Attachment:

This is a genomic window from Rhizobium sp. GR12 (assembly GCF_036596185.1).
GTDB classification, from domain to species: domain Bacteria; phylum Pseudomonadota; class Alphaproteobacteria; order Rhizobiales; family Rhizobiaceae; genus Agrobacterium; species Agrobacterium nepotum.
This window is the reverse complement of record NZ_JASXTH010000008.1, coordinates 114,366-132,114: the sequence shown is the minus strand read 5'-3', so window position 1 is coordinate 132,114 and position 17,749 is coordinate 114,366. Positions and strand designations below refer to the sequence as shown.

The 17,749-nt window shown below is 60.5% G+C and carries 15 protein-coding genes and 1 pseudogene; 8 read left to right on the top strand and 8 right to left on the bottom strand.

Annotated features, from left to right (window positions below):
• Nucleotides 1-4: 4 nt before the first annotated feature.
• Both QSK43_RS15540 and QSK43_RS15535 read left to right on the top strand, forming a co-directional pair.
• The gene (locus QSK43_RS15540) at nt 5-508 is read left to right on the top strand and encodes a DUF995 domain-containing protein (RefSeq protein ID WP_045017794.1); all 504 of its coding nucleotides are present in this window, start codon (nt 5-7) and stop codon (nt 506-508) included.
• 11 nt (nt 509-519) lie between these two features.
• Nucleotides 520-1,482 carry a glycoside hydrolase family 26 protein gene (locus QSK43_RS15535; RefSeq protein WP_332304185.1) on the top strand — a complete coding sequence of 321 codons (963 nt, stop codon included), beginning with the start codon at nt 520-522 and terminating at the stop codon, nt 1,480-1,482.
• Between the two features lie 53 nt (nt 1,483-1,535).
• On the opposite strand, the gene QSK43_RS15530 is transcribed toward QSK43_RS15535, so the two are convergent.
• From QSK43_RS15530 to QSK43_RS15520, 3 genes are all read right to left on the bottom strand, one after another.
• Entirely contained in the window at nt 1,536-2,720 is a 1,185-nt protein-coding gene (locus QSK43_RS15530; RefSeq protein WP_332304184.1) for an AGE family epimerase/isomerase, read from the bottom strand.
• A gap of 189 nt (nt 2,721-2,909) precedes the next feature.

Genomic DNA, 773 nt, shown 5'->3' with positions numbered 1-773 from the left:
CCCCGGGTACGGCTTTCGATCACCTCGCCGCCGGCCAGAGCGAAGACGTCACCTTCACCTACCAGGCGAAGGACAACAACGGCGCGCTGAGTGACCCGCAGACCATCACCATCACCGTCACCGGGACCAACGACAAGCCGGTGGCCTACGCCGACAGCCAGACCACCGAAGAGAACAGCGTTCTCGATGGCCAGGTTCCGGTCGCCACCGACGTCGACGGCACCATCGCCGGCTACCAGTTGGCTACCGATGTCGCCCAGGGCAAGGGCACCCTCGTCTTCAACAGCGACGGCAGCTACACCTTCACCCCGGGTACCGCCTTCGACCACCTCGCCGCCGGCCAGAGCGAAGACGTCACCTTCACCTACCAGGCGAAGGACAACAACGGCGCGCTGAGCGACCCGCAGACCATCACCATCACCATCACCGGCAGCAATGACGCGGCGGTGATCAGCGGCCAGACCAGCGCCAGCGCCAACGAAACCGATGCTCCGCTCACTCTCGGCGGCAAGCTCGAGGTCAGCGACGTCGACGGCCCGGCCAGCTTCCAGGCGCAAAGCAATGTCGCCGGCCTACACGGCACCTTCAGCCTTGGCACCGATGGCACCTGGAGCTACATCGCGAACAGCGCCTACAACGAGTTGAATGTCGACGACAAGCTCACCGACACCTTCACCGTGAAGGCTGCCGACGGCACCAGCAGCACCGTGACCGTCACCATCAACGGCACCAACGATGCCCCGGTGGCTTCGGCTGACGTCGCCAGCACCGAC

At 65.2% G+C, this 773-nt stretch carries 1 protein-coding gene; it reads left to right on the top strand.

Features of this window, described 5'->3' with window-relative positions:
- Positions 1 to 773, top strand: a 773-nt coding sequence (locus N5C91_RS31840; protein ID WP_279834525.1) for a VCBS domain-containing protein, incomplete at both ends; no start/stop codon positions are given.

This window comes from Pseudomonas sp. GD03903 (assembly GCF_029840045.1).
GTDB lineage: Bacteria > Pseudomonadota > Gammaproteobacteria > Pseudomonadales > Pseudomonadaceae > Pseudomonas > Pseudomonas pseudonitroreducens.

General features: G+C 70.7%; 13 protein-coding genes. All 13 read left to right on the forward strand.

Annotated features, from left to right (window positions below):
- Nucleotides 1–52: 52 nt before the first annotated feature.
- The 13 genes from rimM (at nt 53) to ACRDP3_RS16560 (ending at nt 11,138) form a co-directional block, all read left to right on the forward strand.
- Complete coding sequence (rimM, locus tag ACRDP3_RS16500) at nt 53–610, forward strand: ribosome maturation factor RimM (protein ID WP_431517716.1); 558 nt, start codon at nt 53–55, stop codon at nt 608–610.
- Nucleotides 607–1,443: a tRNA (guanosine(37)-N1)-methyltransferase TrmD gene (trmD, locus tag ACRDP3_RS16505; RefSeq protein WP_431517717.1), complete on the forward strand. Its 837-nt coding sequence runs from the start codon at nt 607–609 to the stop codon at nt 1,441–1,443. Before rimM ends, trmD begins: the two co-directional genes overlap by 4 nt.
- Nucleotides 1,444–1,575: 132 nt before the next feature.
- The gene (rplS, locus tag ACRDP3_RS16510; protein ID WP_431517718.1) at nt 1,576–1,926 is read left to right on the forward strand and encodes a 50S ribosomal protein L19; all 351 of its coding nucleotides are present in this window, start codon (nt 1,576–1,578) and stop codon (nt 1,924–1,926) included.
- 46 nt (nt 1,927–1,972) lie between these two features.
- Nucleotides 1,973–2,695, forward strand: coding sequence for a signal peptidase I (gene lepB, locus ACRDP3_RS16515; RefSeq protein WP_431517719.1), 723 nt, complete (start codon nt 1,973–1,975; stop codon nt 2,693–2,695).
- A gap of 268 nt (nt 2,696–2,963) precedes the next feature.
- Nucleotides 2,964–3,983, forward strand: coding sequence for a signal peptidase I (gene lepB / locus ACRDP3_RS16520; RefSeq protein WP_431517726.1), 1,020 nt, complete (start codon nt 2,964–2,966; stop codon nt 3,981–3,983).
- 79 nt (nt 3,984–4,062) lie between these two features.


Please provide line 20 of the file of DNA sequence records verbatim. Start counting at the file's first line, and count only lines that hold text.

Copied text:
- Positions 1 to 773, top strand: a 773-nt coding sequence (locus N5C91_RS31840; protein ID WP_279834525.1) for a VCBS domain-containing protein, incomplete at both ends; no start/stop codon positions are given.